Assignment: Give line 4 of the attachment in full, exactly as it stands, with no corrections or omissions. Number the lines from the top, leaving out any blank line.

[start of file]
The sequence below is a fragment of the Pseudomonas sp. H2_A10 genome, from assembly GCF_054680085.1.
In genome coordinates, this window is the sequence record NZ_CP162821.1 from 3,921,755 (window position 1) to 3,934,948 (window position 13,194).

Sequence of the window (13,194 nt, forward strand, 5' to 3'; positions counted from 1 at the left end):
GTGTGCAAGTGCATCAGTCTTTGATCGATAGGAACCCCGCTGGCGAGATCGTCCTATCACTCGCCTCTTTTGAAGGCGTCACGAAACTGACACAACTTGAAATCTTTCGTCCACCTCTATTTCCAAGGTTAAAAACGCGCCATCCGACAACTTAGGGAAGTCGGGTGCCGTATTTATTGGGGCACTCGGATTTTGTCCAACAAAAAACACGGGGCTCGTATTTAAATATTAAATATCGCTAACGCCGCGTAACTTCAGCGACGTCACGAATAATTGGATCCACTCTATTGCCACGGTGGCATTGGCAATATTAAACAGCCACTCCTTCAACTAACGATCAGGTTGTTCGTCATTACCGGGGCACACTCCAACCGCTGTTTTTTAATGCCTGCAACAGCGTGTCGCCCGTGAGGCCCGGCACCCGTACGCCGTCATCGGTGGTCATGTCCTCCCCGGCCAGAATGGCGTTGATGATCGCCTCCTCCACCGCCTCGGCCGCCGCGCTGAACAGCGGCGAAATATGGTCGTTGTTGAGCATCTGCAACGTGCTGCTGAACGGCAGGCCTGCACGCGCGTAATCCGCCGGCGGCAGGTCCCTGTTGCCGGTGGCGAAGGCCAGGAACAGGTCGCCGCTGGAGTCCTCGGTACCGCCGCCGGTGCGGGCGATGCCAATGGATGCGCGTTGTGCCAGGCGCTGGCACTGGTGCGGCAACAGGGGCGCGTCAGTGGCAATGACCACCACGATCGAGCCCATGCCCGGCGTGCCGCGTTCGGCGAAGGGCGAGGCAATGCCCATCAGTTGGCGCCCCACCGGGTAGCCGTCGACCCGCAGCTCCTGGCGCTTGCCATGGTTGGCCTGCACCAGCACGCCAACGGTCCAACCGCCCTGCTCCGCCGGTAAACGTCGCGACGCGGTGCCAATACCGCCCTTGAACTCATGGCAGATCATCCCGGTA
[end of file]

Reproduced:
GTGTGCAAGTGCATCAGTCTTTGATCGATAGGAACCCCGCTGGCGAGATCGTCCTATCACTCGCCTCTTTTGAAGGCGTCACGAAACTGACACAACTTGAAATCTTTCGTCCACCTCTATTTCCAAGGTTAAAAACGCGCCATCCGACAACTTAGGGAAGTCGGGTGCCGTATTTATTGGGGCACTCGGATTTTGTCCAACAAAAAACACGGGGCTCGTATTTAAATATTAAATATCGCTAACGCCGCGTAACTTCAGCGACGTCACGAATAATTGGATCCACTCTATTGCCACGGTGGCATTGGCAATATTAAACAGCCACTCCTTCAACTAACGATCAGGTTGTTCGTCATTACCGGGGCACACTCCAACCGCTGTTTTTTAATGCCTGCAACAGCGTGTCGCCCGTGAGGCCCGGCACCCGTACGCCGTCATCGGTGGTCATGTCCTCCCCGGCCAGAATGGCGTTGATGATCGCCTCCTCCACCGCCTCGGCCGCCGCGCTGAACAGCGGCGAAATATGGTCGTTGTTGAGCATCTGCAACGTGCTGCTGAACGGCAGGCCTGCACGCGCGTAATCCGCCGGCGGCAGGTCCCTGTTGCCGGTGGCGAAGGCCAGGAACAGGTCGCCGCTGGAGTCCTCGGTACCGCCGCCGGTGCGGGCGATGCCAATGGATGCGCGTTGTGCCAGGCGCTGGCACTGGTGCGGCAACAGGGGCGCGTCAGTGGCAATGACCACCACGATCGAGCCCATGCCCGGCGTGCCGCGTTCGGCGAAGGGCGAGGCAATGCCCATCAGTTGGCGCCCCACCGGGTAGCCGTCGACCCGCAGCTCCTGGCGCTTGCCATGGTTGGCCTGCACCAGCACGCCAACGGTCCAACCGCCCTGCTCCGCCGGTAAACGTCGCGACGCGGTGCCAATACCGCCCTTGAACTCATGGCAGATCATCCCGGTA